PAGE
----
Better than antidepressants: Physical activity is a simple way to improve your mood

Exercise won’t stop you from dying, but it sure can make life worth living. The well-known health benefits of exercise seem almost incredible: improved blood sugar levels, a stronger heart, resilient muscles — the list goes on. But this silver bullet does a lot more than just improving your physical well-being. Research proves that it can even help you beat depression. In fact, physical exercise might even be just as, if not more, effective than antidepressants in getting rid of this mental disorder.

A 2004 study published in the Primary Care Companion to the Journal of Clinical Psychiatry concluded that exercise improved treatment outcomes for depressed patients, showing similar results to pharmacologic therapy. The effects were two-fold, researchers say. Physical exercise reduces the amount and severity of inflammation in the body, a hypothesized contributor to clinical depression. Similarly, exercise sloughed off excess weight, reducing obesity, and consequently improving self-esteem and self-worth. This heightened sense of confidence negated depressive symptoms. Exercise is also proven to influence the production of feel-good hormones.

Depressed patients can begin feeling these effects with just a minimal change to their lifestyle; data show that merely walking for 10 minutes three to four times a week is enough to make a difference. (Related: The link between physical exercise and preventing depression.)

Another compelling study published in Archives of Internal Medicine found that exercising regularly and consistently for 16 weeks staved off depression comparable to sertraline, an antidepressant. Stunningly, two-thirds of the observed patients in the exercise group went into remission after the four-month testing period. Authors of the study concluded that while “antidepressants may facilitate a more rapid initial therapeutic response than exercise, after 16 weeks of treatment exercise was equally effective in reducing depression among patients with major depressive disorder.”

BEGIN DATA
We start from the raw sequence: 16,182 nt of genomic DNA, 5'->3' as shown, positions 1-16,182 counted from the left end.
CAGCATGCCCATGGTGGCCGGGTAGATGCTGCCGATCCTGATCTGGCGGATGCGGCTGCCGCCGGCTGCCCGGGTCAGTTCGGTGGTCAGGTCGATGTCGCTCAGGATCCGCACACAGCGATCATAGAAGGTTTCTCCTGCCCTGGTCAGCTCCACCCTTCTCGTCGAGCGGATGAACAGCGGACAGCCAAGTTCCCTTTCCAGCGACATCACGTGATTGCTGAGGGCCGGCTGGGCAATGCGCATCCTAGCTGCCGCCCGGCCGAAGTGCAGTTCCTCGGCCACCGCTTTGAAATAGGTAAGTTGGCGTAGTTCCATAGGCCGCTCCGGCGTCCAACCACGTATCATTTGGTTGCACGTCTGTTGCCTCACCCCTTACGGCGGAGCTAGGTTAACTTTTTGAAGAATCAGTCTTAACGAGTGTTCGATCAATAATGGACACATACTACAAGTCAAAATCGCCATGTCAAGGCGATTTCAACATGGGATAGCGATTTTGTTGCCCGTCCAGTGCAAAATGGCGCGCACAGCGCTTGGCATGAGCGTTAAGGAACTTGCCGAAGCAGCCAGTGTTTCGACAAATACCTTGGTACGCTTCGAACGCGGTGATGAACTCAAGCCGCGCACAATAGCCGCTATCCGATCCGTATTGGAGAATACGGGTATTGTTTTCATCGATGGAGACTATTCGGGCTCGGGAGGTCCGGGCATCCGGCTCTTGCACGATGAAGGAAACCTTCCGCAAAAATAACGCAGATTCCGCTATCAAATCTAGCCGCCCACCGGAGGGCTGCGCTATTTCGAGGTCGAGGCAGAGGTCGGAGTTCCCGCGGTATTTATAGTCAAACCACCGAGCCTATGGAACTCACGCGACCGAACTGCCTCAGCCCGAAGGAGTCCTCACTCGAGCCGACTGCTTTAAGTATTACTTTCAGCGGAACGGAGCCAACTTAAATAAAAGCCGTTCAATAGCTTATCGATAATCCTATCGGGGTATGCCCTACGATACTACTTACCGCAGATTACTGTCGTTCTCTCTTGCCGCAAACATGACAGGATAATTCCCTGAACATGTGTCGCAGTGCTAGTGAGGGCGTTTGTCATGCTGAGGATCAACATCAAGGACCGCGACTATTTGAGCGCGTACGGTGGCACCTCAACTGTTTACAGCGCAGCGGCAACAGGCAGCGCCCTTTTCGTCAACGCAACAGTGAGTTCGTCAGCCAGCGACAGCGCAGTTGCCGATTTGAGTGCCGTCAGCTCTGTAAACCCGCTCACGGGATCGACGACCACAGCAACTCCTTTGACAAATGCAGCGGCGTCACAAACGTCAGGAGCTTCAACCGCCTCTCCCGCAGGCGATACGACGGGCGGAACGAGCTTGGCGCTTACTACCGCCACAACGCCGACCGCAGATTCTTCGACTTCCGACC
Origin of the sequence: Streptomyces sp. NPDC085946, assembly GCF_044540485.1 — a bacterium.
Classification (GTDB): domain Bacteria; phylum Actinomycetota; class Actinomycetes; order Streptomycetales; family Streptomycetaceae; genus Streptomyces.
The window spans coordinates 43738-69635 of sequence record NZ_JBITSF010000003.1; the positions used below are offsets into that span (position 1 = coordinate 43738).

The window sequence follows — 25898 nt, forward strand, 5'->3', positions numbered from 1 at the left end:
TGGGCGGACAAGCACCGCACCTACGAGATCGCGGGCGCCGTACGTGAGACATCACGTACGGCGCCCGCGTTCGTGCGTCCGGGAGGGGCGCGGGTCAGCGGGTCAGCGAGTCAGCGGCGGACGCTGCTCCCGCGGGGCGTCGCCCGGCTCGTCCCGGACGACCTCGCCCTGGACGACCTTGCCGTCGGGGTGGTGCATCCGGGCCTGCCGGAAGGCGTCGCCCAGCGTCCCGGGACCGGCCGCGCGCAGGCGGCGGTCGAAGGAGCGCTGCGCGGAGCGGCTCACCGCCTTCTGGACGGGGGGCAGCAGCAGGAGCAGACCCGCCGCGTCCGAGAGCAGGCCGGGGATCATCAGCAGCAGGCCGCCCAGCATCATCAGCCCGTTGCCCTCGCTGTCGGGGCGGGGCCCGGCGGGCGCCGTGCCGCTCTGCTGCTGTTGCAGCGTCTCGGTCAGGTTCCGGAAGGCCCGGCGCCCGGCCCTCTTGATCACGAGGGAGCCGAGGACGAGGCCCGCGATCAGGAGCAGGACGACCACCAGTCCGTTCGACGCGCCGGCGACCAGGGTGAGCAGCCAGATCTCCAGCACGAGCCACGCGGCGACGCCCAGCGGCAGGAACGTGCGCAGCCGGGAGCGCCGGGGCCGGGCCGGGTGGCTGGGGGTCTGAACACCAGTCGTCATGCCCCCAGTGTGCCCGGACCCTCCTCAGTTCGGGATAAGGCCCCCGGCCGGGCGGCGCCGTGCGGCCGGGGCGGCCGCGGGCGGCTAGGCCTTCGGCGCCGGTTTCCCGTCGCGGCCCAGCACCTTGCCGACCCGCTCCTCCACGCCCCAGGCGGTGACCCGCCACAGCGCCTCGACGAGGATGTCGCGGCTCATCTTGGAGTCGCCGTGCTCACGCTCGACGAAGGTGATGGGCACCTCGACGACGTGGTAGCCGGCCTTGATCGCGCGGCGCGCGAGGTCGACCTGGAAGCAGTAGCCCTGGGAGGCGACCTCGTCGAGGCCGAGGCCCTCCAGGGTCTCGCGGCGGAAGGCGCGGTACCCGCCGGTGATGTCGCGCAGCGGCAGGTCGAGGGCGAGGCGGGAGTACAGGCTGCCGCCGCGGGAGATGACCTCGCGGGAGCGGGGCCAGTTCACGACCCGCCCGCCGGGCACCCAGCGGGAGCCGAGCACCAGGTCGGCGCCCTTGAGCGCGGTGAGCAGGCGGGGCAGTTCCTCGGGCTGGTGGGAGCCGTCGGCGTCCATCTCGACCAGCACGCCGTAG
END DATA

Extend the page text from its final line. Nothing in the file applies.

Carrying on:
Creating an exercise program that works

If dust bunnies are beginning to form around your person, it’s time to start moving. Exercise does not have to be scary or annoying. The best thing you can do for your health is to begin now and stick to a plan that works. Here are some tips that will help. (h/t to

  • Focus on what you love about yourself at the present — Most people exercise with a specific achievement in mind — a certain dress size, for example. However, obsessing about “problem areas” makes it easier for you to quit once you’ve achieved the goal. Weight loss experts suggest writing a list of the things you like about yourself now. This way, you can appreciate yourself even after you’re at the finish line.
  • Take selfies — This might seem horrible for camera-shy people, but selfies are a good way to accurately track your progress. Selfies help you identify your starting point and then define your goal. Try taking photos of yourself in tight but comfortable clothing and capture your body from all angles. Do this every two to four weeks to track your progress. You may also want to use a tape measure and track measurements in your biceps, waist, hips, bust, and thigh areas.
  • Take it easy — Give yourself a break. Don’t go berserk at the start. The best way to lose weight and keep it off is to start small. If you haven’t exercised in a long time, don’t expect to be brilliant in a high-intensity interval exercise session immediately. Ease your way into exercise. Know that any movement is good movement. Try to commit to doing 10-minutes’ worth of exercise every day or walking for exercise three days this week. This helps you establish a habit that would be harder to break.
  • Find something you can stick with — There really is no “best” exercise program for everyone. Instead, wellness experts recommend finding an activity that you enjoy and will keep on doing. If you don’t want to go to the gym and prefer jogging around your area, do that instead. The important thing is having fun while losing weight.

Remember that maintaining a healthy weight is the best form of self-love and expression. Do this for yourself, and not for anyone else. Exercise will keep you physically fit and mentally strong.

Sources include: 1 2

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